Irish Aid Funds DIT Mozambique Eyecare Project

  • Minister Peter Power launches initiative to address avoidable blindness in Lusophone Africa
  • Half a million Mozambicans to benefit from eye examinations

June 22 2009

Pictured at the launch of the Mozambique EyeCare Project are
Minister Peter Power T.D., Katie Toppin, DIT Optometry student
and Professor Jogre Ferraó, Universidade Lurio, Nampula. 

Mr Peter Power T.D., Minister of State with Responsibility for Overseas Development, launched the ‘Mozambique Eyecare Project’ last week in the DIT National Optometry Centre. Funded by Irish Aid the project aims to reduce the number of people suffering from avoidable blindness in Mozambique.  Run by Dublin Institute of Technology (DIT) Optometry Department, the University of Ulster, International Centre for Eyecare Education (ICEE) and Universidade Lūrio Mozambique the project will establish the first optometry course in Mozambique at UniLūrio.  The result of this initiative will be the training of Mozambique’s first professional optometrists and optometry technicians who will provide a sustainable and comprehensive eye-care system as an integral part of the national health system. Over the five years of the project, almost half a million people will benefit from comprehensive eye examinations and the provision of glasses which until now are simply not available to them. 

Dr. James Loughman, DIT Optometry Department,
Professor Brian Norton, President, DIT,
Minister Peter Power T.D.,
Professor Kovin Naidoo
and Professor Jorge Ferrão

Minister Power said: “This project is an excellent example of the difference Irish Aid-supported collaboration between Irish higher education institutions and their African partners is making to the lives of people in developing countries. Access to eye care treatment is something we take for granted.  In Mozambique and other countries of the developing world the situation is very different.  The collaboration of DIT, the University of Ulster and other key partners is making simple, cost effective eye services available to thousands in Mozambique; making a huge difference to people’s lives and livelihoods.”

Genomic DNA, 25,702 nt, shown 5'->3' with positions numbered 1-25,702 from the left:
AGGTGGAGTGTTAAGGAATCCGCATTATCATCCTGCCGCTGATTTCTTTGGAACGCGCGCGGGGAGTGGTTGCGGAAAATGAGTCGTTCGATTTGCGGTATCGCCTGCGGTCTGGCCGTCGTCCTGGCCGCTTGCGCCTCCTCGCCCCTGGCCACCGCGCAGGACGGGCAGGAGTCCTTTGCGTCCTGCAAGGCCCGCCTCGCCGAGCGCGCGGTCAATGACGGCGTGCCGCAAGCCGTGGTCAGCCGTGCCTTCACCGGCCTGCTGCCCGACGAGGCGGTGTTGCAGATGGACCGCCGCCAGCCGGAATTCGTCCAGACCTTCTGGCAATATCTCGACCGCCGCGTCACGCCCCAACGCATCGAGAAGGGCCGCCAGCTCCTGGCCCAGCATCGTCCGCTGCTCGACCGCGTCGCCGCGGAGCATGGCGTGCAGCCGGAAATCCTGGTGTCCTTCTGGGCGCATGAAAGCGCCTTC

The Mozambique Eye-Care Project is the result of a proposal led by Professor Kovin Naidoo (ICEE), Prof. Jorge Ferrão (UniLūrio), Dr. James Loughman (DIT) and Prof Roger Anderson (University of Ulster).  In response to the proposal, Irish Aid (Ireland’s official aid programme) has awarded funding of €1.5 million to support the objective of providing sustainable solutions to community health and poverty, using Irish optometry expertise in Mozambique.

Currently, according to Dr. Loughman, Mozambique has only 13 ophthalmologists for a population of 21 million, and no optometrists or dispensing opticians. “This means that very few people undergo eye examinations and when they do there is often no way to make up (glaze) their glasses.

“This project is based in the Nampula province in Northern Mozambique which has a population of 4.1 million and only one ophthalmologist.  Typically, the ophthalmologist examines 150 patients a day, working in very difficult conditions in the Central Hospital, Nampula.  To put this in context, in Ireland, with a similar population, there are 860 registered optometrists and over 200 registered ophthalmologists. On average an optometrist in Ireland will see some 14 patients per day.”

The Mozambique Eyecare Project is a response to “Vision 2020: the Right to Sight” - a WHO global initiative to eliminate avoidable blindness by the year 2020 - and is in line with the thematic priorities of Irish Aid.  It is estimated that there are over 300 million visually impaired people worldwide, and 80% of these cases could be easily avoided or treated. 

Work has already begun on the ‘Mozambique Eyecare Project’ with15 students enrolled on the first optometry course which started in February of this year.

Over the course of the five year programme, a number of DIT and University of Ulster Lecturers will participate in the delivery of the programme, and it is envisaged that a number of eyecare professionals in Ireland will also play a part in the successful implementation of the project.  Responding to questions about whether members of the public can get involved, Dr. Loughman says “The answer is a definite yes!  Anyone can help by raising funds, raising the profile of the project in Ireland and beyond, by travelling to Mozambique to assist in the training of optometrists and in many other ways.  Of course, we would also appreciate donations of good quality equipment to be used in the training of Optometrists in Mozambique.”

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